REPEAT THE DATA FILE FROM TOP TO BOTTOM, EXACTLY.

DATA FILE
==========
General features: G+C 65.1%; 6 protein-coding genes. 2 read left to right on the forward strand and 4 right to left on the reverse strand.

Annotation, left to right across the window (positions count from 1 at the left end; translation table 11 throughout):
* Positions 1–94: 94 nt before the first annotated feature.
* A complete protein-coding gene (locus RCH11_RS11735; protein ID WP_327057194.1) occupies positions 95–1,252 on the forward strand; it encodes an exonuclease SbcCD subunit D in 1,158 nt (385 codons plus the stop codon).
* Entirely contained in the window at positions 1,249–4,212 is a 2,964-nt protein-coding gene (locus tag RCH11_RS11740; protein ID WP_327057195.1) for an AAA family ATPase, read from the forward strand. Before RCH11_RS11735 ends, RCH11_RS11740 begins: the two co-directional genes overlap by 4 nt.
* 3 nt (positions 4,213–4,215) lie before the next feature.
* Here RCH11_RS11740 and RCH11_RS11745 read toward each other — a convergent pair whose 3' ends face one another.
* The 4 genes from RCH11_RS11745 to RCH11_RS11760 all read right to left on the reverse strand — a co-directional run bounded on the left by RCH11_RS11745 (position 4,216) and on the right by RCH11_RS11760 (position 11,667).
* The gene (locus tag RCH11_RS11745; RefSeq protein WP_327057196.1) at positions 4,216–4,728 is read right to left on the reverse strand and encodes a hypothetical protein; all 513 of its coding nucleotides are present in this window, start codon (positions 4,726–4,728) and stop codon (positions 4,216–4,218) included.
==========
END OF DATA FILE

General features: G+C 65.1%; 6 protein-coding genes. 2 read left to right on the forward strand and 4 right to left on the reverse strand.

Annotation, left to right across the window (positions count from 1 at the left end; translation table 11 throughout):
* Positions 1–94: 94 nt before the first annotated feature.
* A complete protein-coding gene (locus RCH11_RS11735; protein ID WP_327057194.1) occupies positions 95–1,252 on the forward strand; it encodes an exonuclease SbcCD subunit D in 1,158 nt (385 codons plus the stop codon).
* Entirely contained in the window at positions 1,249–4,212 is a 2,964-nt protein-coding gene (locus tag RCH11_RS11740; protein ID WP_327057195.1) for an AAA family ATPase, read from the forward strand. Before RCH11_RS11735 ends, RCH11_RS11740 begins: the two co-directional genes overlap by 4 nt.
* 3 nt (positions 4,213–4,215) lie before the next feature.
* Here RCH11_RS11740 and RCH11_RS11745 read toward each other — a convergent pair whose 3' ends face one another.
* The 4 genes from RCH11_RS11745 to RCH11_RS11760 all read right to left on the reverse strand — a co-directional run bounded on the left by RCH11_RS11745 (position 4,216) and on the right by RCH11_RS11760 (position 11,667).
* The gene (locus tag RCH11_RS11745; RefSeq protein WP_327057196.1) at positions 4,216–4,728 is read right to left on the reverse strand and encodes a hypothetical protein; all 513 of its coding nucleotides are present in this window, start codon (positions 4,726–4,728) and stop codon (positions 4,216–4,218) included.